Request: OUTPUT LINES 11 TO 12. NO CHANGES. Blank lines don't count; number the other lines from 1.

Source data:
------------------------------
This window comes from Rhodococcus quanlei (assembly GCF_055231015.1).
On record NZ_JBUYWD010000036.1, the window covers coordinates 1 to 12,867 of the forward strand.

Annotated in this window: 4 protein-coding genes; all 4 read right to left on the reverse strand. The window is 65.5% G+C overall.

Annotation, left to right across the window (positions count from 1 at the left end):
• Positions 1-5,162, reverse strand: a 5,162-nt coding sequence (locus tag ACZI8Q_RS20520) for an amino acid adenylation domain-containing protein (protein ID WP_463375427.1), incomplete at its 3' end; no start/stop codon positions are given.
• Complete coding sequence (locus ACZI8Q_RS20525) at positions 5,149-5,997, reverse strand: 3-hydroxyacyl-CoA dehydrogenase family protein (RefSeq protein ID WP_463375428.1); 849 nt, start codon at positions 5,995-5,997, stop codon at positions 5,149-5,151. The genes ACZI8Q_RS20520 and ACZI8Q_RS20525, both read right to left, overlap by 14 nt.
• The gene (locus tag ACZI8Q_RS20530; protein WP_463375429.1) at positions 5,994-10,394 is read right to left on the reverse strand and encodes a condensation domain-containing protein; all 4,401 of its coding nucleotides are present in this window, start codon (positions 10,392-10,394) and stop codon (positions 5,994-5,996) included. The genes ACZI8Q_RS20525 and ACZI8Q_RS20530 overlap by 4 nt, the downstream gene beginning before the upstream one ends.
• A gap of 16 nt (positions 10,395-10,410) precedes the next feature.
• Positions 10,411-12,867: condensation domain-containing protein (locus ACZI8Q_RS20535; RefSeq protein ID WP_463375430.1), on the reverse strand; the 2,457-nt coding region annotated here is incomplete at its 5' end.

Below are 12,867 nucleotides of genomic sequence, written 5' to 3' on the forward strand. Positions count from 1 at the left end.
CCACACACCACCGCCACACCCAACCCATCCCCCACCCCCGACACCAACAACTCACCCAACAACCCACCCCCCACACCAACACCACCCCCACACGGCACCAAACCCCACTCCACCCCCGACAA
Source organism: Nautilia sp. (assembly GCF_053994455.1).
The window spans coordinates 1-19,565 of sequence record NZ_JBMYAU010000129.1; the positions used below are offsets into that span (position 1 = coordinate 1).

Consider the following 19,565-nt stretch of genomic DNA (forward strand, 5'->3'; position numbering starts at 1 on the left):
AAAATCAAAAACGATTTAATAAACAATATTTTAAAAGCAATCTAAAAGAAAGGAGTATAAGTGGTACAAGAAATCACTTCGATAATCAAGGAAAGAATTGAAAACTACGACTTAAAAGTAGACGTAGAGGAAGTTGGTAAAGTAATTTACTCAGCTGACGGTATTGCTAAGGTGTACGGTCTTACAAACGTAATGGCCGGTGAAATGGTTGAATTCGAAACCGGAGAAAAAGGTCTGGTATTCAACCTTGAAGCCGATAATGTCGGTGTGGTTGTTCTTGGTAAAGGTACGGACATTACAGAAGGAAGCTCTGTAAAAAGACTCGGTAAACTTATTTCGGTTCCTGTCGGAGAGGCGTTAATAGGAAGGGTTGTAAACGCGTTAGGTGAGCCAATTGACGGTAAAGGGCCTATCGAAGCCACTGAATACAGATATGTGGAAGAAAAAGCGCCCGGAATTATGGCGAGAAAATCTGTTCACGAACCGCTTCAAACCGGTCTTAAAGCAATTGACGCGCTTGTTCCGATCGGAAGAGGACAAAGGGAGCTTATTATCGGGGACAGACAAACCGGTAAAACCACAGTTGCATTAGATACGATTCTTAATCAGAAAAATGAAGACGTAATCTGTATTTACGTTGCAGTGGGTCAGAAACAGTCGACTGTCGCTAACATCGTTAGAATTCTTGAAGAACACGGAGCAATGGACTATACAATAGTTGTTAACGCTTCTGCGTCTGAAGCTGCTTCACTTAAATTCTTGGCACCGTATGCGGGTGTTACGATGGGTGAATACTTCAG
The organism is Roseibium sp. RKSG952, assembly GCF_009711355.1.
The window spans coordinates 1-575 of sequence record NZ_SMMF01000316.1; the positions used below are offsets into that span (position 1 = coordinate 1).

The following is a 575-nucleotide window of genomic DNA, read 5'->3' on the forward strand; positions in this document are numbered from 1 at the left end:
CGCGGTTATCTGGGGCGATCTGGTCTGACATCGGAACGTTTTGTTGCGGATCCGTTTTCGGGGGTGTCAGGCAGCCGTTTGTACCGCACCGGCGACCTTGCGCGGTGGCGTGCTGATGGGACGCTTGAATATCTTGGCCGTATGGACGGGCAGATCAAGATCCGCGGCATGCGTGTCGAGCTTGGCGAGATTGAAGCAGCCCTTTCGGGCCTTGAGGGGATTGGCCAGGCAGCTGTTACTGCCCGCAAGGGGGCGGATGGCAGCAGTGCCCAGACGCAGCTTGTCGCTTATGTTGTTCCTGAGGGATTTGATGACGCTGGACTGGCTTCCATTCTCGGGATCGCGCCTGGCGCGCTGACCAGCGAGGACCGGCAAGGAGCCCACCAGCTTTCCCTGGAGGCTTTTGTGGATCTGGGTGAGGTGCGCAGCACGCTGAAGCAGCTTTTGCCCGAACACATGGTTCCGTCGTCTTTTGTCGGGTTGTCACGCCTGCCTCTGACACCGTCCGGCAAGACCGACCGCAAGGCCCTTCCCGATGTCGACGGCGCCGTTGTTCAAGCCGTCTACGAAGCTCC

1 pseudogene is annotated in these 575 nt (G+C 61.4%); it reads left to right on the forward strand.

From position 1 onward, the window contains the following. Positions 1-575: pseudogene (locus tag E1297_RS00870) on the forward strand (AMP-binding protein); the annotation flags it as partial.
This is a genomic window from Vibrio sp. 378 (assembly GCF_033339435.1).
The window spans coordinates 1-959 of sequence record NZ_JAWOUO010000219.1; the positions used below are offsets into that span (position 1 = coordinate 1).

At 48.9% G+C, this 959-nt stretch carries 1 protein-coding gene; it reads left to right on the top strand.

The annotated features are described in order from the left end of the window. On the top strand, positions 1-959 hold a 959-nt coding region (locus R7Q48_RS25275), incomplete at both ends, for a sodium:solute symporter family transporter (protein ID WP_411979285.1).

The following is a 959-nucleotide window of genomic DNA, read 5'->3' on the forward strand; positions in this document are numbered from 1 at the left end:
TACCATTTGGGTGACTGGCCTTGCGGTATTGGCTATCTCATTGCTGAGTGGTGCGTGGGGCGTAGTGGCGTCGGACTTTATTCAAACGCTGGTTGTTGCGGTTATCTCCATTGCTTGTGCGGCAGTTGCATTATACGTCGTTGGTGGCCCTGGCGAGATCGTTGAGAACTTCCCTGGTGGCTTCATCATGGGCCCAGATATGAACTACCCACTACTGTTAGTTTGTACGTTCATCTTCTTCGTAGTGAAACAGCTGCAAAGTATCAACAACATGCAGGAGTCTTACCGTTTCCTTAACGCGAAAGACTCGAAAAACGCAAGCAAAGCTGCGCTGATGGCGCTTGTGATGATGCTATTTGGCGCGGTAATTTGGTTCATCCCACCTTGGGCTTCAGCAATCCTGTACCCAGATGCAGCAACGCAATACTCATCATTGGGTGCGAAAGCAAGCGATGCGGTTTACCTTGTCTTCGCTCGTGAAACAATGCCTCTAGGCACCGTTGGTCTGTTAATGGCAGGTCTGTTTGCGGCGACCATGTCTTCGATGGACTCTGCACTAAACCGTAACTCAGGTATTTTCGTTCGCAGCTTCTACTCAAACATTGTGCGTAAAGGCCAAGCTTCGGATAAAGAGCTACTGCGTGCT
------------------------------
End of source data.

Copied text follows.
CCACACACCACCGCCACACCCAACCCATCCCCCACCCCCGACACCAACAACTCACCCAACAACCCACCCCCCACACCAACACCACCCCCACACGGCACCAAACCCCACTCCACCCCCGACAA
Source organism: Nautilia sp. (assembly GCF_053994455.1).